Madeline Miller is the author of two New York Times bestsellers, The Song of Achilles (2012), a reimagining of The Iliad, and Circe (2018), a feminist inversion of The Odyssey. In each book, Miller brings a fresh perspective to ancient tales, re-centering these stories on characters whose voices have been excluded from the narrative for thousands of years.
In The Song of Achilles, Miller writes the story of Achilles’ lover, Patroclus—a minor character in The Iliad—creating an intimate and lyric story of queer love. Circe, a retelling of the witch who turns Odysseus’s crew into pigs in The Odyssey, highlights aspects of women’s lives that were excluded from the original tale. Through her process of reimagining these epics, she upends their traditional hierarchies, reminding us of storytelling’s power to move and transform the way we look at the world.
Miller grew up in New York City and Philadelphia. She later attended Brown University, where she earned her B.A. and M.A. in Classics. She has taught and tutored Latin, Greek, and Shakespeare to high school students for over fifteen years. She has also studied at the University of Chicago’s Committee on Social Thought, and in the Dramaturgy department at Yale School of Drama, where she focused on the adaptation of classical texts to modern forms.
The Song of Achilles, her first novel, was awarded the 2012 Orange Prize for Fiction and was a New York Times bestseller. Miller was also shortlisted for the 2012 Stonewall Writer of the Year.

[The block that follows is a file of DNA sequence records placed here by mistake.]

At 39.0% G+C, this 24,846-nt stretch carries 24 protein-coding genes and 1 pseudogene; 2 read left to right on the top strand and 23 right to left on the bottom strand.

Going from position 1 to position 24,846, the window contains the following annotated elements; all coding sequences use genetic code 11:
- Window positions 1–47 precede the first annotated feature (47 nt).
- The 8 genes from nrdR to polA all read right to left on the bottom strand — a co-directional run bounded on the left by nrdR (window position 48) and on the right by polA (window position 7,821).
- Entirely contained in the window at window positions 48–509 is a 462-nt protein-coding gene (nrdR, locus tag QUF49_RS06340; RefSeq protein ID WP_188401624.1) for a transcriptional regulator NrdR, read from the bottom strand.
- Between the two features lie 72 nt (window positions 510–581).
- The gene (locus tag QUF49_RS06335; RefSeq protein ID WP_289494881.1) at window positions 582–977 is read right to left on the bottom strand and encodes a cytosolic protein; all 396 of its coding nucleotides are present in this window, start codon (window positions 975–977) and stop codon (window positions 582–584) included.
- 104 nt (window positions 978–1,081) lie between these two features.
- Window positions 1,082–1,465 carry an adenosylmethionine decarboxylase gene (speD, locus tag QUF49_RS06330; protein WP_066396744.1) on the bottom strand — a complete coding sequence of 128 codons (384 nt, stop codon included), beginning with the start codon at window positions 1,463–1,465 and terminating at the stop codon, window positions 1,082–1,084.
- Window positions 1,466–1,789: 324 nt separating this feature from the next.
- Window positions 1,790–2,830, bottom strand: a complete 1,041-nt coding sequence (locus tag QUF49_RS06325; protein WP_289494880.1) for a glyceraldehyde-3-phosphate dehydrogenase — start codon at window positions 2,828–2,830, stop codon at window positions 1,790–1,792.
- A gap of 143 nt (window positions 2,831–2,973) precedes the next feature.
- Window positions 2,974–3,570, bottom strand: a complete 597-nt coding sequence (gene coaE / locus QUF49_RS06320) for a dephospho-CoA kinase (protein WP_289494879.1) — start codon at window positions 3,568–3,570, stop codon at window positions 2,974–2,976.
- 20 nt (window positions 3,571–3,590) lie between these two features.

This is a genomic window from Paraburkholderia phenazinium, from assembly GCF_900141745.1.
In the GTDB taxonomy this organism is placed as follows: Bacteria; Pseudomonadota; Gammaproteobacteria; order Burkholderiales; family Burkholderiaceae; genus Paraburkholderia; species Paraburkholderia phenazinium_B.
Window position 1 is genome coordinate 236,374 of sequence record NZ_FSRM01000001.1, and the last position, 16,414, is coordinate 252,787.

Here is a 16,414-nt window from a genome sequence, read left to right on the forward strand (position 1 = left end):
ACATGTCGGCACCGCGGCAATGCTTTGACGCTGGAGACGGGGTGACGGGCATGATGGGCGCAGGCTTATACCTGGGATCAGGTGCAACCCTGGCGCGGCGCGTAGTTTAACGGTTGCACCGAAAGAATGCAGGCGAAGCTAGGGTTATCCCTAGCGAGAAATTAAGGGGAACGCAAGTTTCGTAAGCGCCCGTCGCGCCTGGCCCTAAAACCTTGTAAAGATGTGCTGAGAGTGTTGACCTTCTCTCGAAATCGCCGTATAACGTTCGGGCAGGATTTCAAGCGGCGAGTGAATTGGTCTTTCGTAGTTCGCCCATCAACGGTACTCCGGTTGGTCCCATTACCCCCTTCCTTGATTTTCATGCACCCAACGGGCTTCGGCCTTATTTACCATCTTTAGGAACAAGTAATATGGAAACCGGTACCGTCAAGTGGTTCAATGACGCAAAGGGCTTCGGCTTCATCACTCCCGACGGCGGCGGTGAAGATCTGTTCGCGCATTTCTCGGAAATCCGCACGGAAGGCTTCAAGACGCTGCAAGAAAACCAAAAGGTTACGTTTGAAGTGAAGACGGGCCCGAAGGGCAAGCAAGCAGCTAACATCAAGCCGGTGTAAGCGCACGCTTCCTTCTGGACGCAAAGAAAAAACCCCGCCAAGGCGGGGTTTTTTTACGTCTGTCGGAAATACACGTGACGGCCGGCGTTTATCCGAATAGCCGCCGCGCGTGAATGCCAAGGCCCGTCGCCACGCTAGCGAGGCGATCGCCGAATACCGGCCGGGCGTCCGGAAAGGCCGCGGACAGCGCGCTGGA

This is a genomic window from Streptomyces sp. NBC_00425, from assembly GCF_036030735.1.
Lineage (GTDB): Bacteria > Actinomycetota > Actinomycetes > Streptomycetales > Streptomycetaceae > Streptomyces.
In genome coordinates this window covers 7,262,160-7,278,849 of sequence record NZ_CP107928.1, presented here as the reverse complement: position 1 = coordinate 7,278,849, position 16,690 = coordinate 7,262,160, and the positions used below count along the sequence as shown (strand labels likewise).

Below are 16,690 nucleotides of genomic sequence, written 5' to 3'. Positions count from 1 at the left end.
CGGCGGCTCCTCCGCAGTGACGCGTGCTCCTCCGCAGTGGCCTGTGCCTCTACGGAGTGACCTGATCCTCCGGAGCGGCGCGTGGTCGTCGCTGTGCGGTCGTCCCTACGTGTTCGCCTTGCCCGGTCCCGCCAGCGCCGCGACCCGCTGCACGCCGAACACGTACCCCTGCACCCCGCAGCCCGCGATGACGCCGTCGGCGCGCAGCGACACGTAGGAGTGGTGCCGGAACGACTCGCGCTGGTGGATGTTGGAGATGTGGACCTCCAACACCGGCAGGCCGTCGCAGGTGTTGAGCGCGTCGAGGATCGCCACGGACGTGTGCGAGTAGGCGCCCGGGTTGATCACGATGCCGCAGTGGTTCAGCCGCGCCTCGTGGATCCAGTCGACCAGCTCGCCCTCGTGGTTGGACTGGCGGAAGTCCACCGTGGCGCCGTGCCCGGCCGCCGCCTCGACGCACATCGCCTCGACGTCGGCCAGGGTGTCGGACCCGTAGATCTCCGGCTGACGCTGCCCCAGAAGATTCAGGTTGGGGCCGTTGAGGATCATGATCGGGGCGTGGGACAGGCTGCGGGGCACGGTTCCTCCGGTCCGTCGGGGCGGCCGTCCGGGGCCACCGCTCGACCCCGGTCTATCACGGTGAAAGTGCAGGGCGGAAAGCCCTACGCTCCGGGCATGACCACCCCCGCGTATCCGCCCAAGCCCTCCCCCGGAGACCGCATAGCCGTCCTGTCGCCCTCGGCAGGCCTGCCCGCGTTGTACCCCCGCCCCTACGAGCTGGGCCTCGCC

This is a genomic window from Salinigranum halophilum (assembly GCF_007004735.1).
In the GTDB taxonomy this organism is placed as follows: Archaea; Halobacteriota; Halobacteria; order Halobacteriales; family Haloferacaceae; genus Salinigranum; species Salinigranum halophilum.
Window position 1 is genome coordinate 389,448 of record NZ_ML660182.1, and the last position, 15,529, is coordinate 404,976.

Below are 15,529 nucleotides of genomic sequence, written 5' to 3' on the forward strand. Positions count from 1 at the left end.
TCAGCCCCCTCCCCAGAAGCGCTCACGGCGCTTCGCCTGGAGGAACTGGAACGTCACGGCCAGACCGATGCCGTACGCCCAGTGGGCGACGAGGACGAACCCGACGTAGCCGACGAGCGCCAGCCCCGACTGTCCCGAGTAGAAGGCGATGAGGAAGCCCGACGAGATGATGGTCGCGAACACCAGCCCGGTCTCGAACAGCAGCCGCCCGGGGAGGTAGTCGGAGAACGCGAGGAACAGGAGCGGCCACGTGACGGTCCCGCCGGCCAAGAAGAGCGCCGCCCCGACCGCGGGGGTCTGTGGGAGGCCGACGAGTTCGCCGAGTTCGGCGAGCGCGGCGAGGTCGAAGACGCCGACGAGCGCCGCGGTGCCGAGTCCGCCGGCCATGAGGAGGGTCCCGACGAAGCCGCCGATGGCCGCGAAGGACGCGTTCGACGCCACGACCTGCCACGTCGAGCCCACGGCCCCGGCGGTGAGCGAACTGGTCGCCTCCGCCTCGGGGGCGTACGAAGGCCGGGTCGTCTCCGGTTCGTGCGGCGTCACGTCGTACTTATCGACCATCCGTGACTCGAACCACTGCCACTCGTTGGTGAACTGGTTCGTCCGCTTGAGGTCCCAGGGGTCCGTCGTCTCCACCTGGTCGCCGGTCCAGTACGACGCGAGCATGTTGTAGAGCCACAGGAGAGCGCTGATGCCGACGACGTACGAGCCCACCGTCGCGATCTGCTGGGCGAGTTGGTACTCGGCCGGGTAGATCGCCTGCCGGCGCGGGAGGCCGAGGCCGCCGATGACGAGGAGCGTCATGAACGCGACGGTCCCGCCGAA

Miller’s second novel, Circe, was an instant #1 New York Times bestseller, and won the Indies Choice Best Adult Fiction of the Year Award and the Indies Choice Best Audiobook of the Year Award, as well as being shortlisted for the 2019 Women’s Prize for Fiction. Circe also won The Red Tentacle Award, an American Library Association Alex Award (adult books of special interest to teen readers), and the 2018 Elle Big Book Award. It is currently being adapted for a series with HBO Max.
Miller’s novels have been translated into over twenty-five languages, including Dutch, Mandarin, Japanese, Turkish, Arabic and Greek, and her essays have appeared in a number of publications including the Guardian, Wall Street Journal, Washington Post, Telegraph, Lapham’s Quarterly and NPR. She currently lives outside Philadelphia, Pennsylvania.